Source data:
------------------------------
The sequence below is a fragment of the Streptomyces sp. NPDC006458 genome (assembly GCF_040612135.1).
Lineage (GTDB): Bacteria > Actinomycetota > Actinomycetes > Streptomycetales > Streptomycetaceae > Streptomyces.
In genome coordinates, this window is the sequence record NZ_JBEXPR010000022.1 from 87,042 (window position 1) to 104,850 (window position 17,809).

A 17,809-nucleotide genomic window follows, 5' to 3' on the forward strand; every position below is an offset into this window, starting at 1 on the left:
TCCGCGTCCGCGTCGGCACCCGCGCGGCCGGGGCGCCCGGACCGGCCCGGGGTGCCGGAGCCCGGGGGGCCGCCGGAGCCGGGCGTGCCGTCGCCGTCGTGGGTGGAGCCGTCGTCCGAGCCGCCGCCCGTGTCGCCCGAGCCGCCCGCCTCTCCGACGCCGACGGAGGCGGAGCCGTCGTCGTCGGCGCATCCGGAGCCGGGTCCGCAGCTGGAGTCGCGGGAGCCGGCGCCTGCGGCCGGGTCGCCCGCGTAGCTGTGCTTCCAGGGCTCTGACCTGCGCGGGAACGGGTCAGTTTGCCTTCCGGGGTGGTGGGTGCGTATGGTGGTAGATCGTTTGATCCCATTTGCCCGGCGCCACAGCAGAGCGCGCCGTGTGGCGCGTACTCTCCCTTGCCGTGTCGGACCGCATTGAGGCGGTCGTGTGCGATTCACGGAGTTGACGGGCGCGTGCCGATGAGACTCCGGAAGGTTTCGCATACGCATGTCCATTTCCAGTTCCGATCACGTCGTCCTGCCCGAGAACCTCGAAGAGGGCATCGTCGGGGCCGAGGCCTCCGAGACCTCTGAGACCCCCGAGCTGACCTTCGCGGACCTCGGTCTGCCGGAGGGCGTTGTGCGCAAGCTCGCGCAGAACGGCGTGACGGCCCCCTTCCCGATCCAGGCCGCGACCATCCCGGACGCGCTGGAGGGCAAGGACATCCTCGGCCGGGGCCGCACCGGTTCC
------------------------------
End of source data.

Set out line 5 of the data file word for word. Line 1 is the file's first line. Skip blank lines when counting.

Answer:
TCCGCGTCCGCGTCGGCACCCGCGCGGCCGGGGCGCCCGGACCGGCCCGGGGTGCCGGAGCCCGGGGGGCCGCCGGAGCCGGGCGTGCCGTCGCCGTCGTGGGTGGAGCCGTCGTCCGAGCCGCCGCCCGTGTCGCCCGAGCCGCCCGCCTCTCCGACGCCGACGGAGGCGGAGCCGTCGTCGTCGGCGCATCCGGAGCCGGGTCCGCAGCTGGAGTCGCGGGAGCCGGCGCCTGCGGCCGGGTCGCCCGCGTAGCTGTGCTTCCAGGGCTCTGACCTGCGCGGGAACGGGTCAGTTTGCCTTCCGGGGTGGTGGGTGCGTATGGTGGTAGATCGTTTGATCCCATTTGCCCGGCGCCACAGCAGAGCGCGCCGTGTGGCGCGTACTCTCCCTTGCCGTGTCGGACCGCATTGAGGCGGTCGTGTGCGATTCACGGAGTTGACGGGCGCGTGCCGATGAGACTCCGGAAGGTTTCGCATACGCATGTCCATTTCCAGTTCCGATCACGTCGTCCTGCCCGAGAACCTCGAAGAGGGCATCGTCGGGGCCGAGGCCTCCGAGACCTCTGAGACCCCCGAGCTGACCTTCGCGGACCTCGGTCTGCCGGAGGGCGTTGTGCGCAAGCTCGCGCAGAACGGCGTGACGGCCCCCTTCCCGATCCAGGCCGCGACCATCCCGGACGCGCTGGAGGGCAAGGACATCCTCGGCCGGGGCCGCACCGGTTCC